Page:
Yorkshire Aviation Academy Instructors have successfully trained hundreds of students for their first solo flight. This is a milestone occasion and a pivotal point for any budding pilot working towards their PPL. Instructor Tim Simpson recalls the day his student Ross completed his first solo flight and joined the coveted club.
It was a glorious day at Leeds East Airport when I arrived early in the morning. Barely a cloud in the azure sky and the trees gently murmured in the breeze. There’s an air of excitement. One of our clients Ross has been close to completing his first solo flight for a few weeks. It looks like the weather is finally going to behave and allow the momentous event to happen. I ring him to share the good news and urge him to get to the flying school as soon as he can.
I love it when the weather is like this. Ok, it might not be everyone’s cup of tea, getting up very early on a Sunday morning for flying lessons, but it is mine. The early morning air is crisp and can be very still. It’s only when the sun starts to heat the ground that the air currents begin to rise and the winds aloft are brought earthbound, making it a bit bumpy in the visual circuit.
Ross duly arrives and we go through the brief. I tell him I need to see three consecutive safe circuits, plus a practice engine failure after take-off and then he’s on his own. He looks at me with a degree of excitement mixed with some trepidation. Is today going to be the day it finally happens?
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We chat as we walk to the trusty Piper PA-28. We are both in good spirits but the sun has been doing its thing and a gentle breeze has started. I do hope that it stays within a reasonable level and we can do this. Once the checks are completed, out we taxi. Ross is in no rush and I like this, he’s playing it cool. We complete the take-off checklist and it’s time to get airborne.
Ross manoeuvres the aircraft off the ground with confidence. The upwind, crosswind and downwind legs are all flown very nicely. I sit there quietly, noting his downwind checks, his radio calls and his spacing in the circuit. All is good. Everything is as I would wish it to be. He turns onto the base leg and starts to descend toward the final approach. His rate of descent is not quite as I would like it and by the time we are pointing at the runway, we are higher than is ideal. However, Ross is determined and he keeps the aircraft going down nicely toward the runway. The landing, although further into the runway than it should be, is smooth and well-controlled. One down, two to go.
The next circuit is a repeat of the first. Two down, there’s now just one to go. We completed the practice engine failure after take-off, it would have worked and we would have walked away. I’m pleased, this is all going well. I position the aircraft downwind as the engine failure after take-off (EFATO) has put us well out of position and then I hand over control. There’s just one more landing I need to see. But, there’s a slight issue. Ross neglects to take power off around base and we fail to lose height quickly enough, the speed is too high. Eventually, he notices and makes a large correction. We landed a little long but he pulled it out of the bag.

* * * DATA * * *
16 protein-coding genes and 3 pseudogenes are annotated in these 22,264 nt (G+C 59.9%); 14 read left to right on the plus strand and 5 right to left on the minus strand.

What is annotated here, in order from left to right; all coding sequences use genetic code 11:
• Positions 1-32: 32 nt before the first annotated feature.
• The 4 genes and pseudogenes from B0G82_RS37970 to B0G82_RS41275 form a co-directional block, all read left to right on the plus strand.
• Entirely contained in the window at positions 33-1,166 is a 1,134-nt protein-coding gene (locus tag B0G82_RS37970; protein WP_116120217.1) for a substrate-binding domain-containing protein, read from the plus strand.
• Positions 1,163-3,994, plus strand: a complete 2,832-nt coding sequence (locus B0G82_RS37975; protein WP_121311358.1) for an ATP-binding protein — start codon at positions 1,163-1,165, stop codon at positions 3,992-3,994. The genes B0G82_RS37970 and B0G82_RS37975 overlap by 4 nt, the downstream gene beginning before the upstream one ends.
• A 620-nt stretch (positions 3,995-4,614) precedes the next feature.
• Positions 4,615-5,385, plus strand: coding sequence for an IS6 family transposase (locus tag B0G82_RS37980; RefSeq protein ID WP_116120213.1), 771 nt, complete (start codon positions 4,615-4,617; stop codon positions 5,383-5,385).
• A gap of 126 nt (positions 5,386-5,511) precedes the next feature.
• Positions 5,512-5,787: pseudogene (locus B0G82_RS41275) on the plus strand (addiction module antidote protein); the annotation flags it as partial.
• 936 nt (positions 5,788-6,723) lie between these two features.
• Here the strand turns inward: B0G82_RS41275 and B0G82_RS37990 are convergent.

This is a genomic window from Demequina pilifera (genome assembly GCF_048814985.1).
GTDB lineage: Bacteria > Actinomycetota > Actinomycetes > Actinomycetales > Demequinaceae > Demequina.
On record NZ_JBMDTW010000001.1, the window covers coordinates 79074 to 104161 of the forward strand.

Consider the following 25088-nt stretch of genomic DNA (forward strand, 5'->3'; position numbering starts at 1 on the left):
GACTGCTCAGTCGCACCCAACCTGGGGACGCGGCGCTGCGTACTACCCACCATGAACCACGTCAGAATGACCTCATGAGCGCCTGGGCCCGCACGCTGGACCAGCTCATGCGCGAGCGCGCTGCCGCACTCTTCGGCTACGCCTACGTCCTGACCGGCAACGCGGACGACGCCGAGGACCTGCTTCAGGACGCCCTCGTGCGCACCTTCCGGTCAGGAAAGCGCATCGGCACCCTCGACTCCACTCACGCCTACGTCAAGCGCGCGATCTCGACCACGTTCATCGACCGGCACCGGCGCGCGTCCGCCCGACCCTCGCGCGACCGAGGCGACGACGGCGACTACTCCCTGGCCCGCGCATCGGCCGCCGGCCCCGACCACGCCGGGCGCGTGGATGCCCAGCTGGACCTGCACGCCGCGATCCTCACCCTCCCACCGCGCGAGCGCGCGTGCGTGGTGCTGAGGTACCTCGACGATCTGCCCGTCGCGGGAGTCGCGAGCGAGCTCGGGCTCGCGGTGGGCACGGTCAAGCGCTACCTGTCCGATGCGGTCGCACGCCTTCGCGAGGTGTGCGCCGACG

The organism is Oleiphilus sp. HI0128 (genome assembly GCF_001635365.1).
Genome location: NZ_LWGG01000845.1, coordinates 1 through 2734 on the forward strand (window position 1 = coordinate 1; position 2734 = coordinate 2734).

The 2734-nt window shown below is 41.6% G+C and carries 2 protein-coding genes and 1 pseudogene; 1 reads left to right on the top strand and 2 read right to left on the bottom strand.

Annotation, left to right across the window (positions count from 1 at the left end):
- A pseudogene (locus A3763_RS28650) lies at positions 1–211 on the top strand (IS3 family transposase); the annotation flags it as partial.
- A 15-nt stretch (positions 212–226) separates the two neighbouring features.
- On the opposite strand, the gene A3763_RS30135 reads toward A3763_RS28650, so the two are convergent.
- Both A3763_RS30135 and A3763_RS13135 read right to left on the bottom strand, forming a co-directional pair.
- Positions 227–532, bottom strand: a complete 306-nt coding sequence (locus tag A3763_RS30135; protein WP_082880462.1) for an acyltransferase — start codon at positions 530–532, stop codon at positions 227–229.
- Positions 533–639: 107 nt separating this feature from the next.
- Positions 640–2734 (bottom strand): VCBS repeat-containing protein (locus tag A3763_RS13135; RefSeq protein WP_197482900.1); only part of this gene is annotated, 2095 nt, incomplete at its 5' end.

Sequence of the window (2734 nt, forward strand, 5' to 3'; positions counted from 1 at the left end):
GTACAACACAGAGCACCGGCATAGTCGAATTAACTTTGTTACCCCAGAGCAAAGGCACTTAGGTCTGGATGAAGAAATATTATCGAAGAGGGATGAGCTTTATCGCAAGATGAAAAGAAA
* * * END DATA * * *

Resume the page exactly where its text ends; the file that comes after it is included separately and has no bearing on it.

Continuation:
After three satisfactory landings, this is good enough. I say: “I have control,” and I joke that I’ve had enough of being smashed around the circuit by him. I’ve had my fillings rattled every time we reacquaint ourselves with the runway. It’s now time for him to go by himself!
First solo flight
We taxi off the runway and back to the apron in front of Air Traffic Control. I brief him on precisely what I want him to do and remind him of what he needs to do if something unexpected happens. I instruct him to fly the best circuit he has ever flown and then I get out and walk away. He is on his own. It is time for him to prove that he can fly by himself. It’s time for him to join the long list of pilots who have made the leap airborne by themselves for the first time. It’s time for his first solo flight.
Twenty minutes later he is back in front of me. A huge grin engulfs his face. The ecstasy of achievement is clearly evident as he gets out to revel in the sense of having done something very special. He now joins the small club of fellow aviators who have made the huge leap forward with their first solo flight. Well done Ross, I’m really proud of you!
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Yorkshire Aviation Academy offers the perfect place for flying lessons Leeds. So if you would like to learn to fly as a hobby or have your sights set on becoming a commercial airline pilot, we look forward to hearing from you.
Based at Leeds East Airport, formerly RAF Church Fenton, our flying school is ideally situated for anyone looking for flying lessons Leeds and Yorkshire area. Admire the spectacular Yorkshire views as you start your aviation journey. Our advanced training courses include restricted instrument and night ratings, all designed to help enhance your pilot skills. We offer guidance and mentoring to all pilots, whether you are just embarking on your initial training, undertaking further training or pursuing your commercial pilot licence. We aim to deliver a training program that fulfills the specific requirements of our customers.
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